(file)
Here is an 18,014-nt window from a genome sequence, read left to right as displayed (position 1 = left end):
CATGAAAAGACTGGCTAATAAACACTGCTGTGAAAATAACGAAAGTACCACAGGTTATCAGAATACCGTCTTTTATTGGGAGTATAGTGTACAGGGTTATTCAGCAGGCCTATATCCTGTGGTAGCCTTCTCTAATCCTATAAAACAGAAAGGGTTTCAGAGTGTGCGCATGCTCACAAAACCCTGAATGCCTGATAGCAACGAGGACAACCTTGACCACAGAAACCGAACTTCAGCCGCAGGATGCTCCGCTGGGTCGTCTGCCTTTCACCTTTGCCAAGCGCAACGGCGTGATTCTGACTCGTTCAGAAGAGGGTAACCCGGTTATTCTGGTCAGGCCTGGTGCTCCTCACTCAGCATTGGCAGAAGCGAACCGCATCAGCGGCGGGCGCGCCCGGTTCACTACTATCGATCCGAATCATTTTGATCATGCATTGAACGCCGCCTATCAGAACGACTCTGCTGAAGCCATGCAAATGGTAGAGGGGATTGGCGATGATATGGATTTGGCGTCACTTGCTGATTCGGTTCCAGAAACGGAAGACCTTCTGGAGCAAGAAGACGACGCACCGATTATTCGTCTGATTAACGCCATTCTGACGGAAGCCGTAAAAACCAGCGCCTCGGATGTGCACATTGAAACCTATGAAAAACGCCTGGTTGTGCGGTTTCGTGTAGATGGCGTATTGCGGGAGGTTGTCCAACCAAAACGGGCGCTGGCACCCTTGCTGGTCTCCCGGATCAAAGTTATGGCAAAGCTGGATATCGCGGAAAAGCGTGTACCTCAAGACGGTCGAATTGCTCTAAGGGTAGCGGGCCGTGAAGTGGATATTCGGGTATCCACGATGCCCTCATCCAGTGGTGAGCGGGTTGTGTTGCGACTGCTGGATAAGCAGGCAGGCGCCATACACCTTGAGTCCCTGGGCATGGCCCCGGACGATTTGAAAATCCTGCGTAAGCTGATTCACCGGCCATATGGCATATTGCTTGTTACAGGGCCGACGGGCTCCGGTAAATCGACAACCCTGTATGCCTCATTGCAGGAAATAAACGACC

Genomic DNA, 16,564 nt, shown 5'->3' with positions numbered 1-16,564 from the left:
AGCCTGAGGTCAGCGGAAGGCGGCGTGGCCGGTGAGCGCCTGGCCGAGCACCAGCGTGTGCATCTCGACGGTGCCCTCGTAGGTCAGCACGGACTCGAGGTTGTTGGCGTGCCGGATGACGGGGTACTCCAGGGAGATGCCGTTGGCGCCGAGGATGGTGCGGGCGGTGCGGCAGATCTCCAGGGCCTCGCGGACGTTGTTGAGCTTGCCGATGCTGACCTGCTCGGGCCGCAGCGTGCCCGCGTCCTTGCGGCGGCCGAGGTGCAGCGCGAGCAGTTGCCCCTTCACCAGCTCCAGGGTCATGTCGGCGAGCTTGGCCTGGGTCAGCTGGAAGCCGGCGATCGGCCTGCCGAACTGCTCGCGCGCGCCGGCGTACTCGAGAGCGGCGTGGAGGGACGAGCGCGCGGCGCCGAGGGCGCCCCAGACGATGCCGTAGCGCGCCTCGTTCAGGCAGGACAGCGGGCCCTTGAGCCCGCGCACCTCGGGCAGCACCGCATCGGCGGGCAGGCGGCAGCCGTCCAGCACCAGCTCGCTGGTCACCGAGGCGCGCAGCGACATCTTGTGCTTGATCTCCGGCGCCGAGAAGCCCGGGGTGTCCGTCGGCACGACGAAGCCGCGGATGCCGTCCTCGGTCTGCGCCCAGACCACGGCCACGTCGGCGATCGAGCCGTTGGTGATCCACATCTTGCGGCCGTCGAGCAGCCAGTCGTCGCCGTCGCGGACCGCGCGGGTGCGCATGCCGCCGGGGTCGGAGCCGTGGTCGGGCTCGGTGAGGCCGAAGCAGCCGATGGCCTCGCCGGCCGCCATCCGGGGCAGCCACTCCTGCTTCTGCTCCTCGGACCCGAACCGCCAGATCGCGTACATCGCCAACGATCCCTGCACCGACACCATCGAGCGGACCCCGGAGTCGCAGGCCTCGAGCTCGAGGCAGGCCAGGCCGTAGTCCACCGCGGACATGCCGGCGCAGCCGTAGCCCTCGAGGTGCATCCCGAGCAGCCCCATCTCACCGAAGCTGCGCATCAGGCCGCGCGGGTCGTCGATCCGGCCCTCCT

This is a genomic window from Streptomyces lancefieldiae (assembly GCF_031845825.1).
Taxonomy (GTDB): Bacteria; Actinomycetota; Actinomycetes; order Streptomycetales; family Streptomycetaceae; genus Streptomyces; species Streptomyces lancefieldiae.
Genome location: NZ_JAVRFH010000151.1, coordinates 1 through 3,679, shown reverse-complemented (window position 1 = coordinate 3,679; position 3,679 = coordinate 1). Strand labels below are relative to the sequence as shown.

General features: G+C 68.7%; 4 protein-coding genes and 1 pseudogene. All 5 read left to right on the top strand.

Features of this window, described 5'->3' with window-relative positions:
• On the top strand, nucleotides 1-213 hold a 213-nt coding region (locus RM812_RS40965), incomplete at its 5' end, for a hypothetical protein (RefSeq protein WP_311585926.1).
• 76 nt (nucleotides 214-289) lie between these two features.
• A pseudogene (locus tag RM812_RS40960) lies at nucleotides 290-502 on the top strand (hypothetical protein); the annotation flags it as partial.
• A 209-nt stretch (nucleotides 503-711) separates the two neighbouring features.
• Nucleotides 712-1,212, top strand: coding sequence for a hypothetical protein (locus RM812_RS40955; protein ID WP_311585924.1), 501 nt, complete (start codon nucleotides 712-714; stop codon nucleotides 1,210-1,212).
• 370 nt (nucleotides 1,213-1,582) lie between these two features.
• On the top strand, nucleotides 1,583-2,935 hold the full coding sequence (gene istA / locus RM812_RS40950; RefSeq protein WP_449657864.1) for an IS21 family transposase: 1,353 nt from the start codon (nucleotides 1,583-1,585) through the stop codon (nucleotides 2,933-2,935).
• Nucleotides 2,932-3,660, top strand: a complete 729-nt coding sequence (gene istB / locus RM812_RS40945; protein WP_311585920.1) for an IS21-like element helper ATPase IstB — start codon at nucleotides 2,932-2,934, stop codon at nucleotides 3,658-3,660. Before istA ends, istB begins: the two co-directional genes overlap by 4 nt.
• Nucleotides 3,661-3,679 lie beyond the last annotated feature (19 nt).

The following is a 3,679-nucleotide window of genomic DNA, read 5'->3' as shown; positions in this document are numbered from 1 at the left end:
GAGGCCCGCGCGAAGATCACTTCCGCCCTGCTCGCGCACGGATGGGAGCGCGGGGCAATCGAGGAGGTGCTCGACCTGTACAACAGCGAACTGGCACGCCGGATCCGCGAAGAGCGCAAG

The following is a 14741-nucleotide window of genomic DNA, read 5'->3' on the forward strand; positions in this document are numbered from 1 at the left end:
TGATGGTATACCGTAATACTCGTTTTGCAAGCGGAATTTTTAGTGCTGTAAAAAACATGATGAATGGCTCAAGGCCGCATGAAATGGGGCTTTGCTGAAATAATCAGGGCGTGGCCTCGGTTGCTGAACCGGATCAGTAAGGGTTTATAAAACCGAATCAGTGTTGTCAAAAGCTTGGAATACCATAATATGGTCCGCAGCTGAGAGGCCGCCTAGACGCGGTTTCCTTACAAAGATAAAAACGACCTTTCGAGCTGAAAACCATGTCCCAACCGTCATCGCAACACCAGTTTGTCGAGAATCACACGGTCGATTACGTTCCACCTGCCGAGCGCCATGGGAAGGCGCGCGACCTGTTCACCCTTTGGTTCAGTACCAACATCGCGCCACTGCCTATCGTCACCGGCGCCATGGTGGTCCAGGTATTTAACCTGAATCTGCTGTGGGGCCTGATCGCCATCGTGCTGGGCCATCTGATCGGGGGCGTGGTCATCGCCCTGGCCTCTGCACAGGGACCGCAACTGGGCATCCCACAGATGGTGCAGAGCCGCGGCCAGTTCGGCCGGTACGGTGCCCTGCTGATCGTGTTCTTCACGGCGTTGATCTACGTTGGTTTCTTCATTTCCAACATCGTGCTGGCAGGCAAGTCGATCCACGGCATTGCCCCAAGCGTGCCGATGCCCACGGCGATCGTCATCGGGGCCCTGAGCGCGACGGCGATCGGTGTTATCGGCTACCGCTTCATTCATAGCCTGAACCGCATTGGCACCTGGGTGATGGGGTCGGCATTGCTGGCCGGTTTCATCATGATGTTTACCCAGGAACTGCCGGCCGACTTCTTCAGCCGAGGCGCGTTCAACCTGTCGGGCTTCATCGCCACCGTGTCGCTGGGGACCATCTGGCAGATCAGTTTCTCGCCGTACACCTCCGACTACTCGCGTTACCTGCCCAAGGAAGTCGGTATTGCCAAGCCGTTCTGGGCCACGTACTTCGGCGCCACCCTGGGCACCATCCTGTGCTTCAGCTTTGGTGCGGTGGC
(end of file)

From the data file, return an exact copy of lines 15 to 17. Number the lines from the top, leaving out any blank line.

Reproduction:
• 370 nt (nucleotides 1,213-1,582) lie between these two features.
• On the top strand, nucleotides 1,583-2,935 hold the full coding sequence (gene istA / locus RM812_RS40950; RefSeq protein WP_449657864.1) for an IS21 family transposase: 1,353 nt from the start codon (nucleotides 1,583-1,585) through the stop codon (nucleotides 2,933-2,935).
• Nucleotides 2,932-3,660, top strand: a complete 729-nt coding sequence (gene istB / locus RM812_RS40945; protein WP_311585920.1) for an IS21-like element helper ATPase IstB — start codon at nucleotides 2,932-2,934, stop codon at nucleotides 3,658-3,660. Before istA ends, istB begins: the two co-directional genes overlap by 4 nt.